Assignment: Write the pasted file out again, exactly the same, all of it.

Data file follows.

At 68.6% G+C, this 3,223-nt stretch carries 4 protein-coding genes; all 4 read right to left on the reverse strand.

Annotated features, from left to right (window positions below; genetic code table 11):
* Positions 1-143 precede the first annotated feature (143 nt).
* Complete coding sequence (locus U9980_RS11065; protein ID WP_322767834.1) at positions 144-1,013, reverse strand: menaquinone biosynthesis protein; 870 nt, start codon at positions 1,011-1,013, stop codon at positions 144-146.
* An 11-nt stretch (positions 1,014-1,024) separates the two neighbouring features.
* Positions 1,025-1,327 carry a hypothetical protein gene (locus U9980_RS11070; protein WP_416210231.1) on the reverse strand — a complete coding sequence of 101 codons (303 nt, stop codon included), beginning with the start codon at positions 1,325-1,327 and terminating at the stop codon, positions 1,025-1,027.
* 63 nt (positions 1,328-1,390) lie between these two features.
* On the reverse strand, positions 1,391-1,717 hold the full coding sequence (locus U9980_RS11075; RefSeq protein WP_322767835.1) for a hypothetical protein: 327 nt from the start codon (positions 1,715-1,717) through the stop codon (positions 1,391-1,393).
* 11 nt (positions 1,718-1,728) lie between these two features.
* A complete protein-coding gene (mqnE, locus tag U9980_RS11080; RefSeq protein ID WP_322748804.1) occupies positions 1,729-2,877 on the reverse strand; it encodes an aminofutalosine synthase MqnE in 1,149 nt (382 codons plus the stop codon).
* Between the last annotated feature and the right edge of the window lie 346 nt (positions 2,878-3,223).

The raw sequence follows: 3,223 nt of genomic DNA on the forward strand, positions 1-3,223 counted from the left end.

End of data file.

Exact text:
At 68.6% G+C, this 3,223-nt stretch carries 4 protein-coding genes; all 4 read right to left on the reverse strand.

Annotated features, from left to right (window positions below; genetic code table 11):
* Positions 1-143 precede the first annotated feature (143 nt).
* Complete coding sequence (locus U9980_RS11065; protein ID WP_322767834.1) at positions 144-1,013, reverse strand: menaquinone biosynthesis protein; 870 nt, start codon at positions 1,011-1,013, stop codon at positions 144-146.
* An 11-nt stretch (positions 1,014-1,024) separates the two neighbouring features.
* Positions 1,025-1,327 carry a hypothetical protein gene (locus U9980_RS11070; protein WP_416210231.1) on the reverse strand — a complete coding sequence of 101 codons (303 nt, stop codon included), beginning with the start codon at positions 1,325-1,327 and terminating at the stop codon, positions 1,025-1,027.
* 63 nt (positions 1,328-1,390) lie between these two features.
* On the reverse strand, positions 1,391-1,717 hold the full coding sequence (locus U9980_RS11075; RefSeq protein WP_322767835.1) for a hypothetical protein: 327 nt from the start codon (positions 1,715-1,717) through the stop codon (positions 1,391-1,393).
* 11 nt (positions 1,718-1,728) lie between these two features.
* A complete protein-coding gene (mqnE, locus tag U9980_RS11080; RefSeq protein ID WP_322748804.1) occupies positions 1,729-2,877 on the reverse strand; it encodes an aminofutalosine synthase MqnE in 1,149 nt (382 codons plus the stop codon).
* Between the last annotated feature and the right edge of the window lie 346 nt (positions 2,878-3,223).

The raw sequence follows: 3,223 nt of genomic DNA on the forward strand, positions 1-3,223 counted from the left end.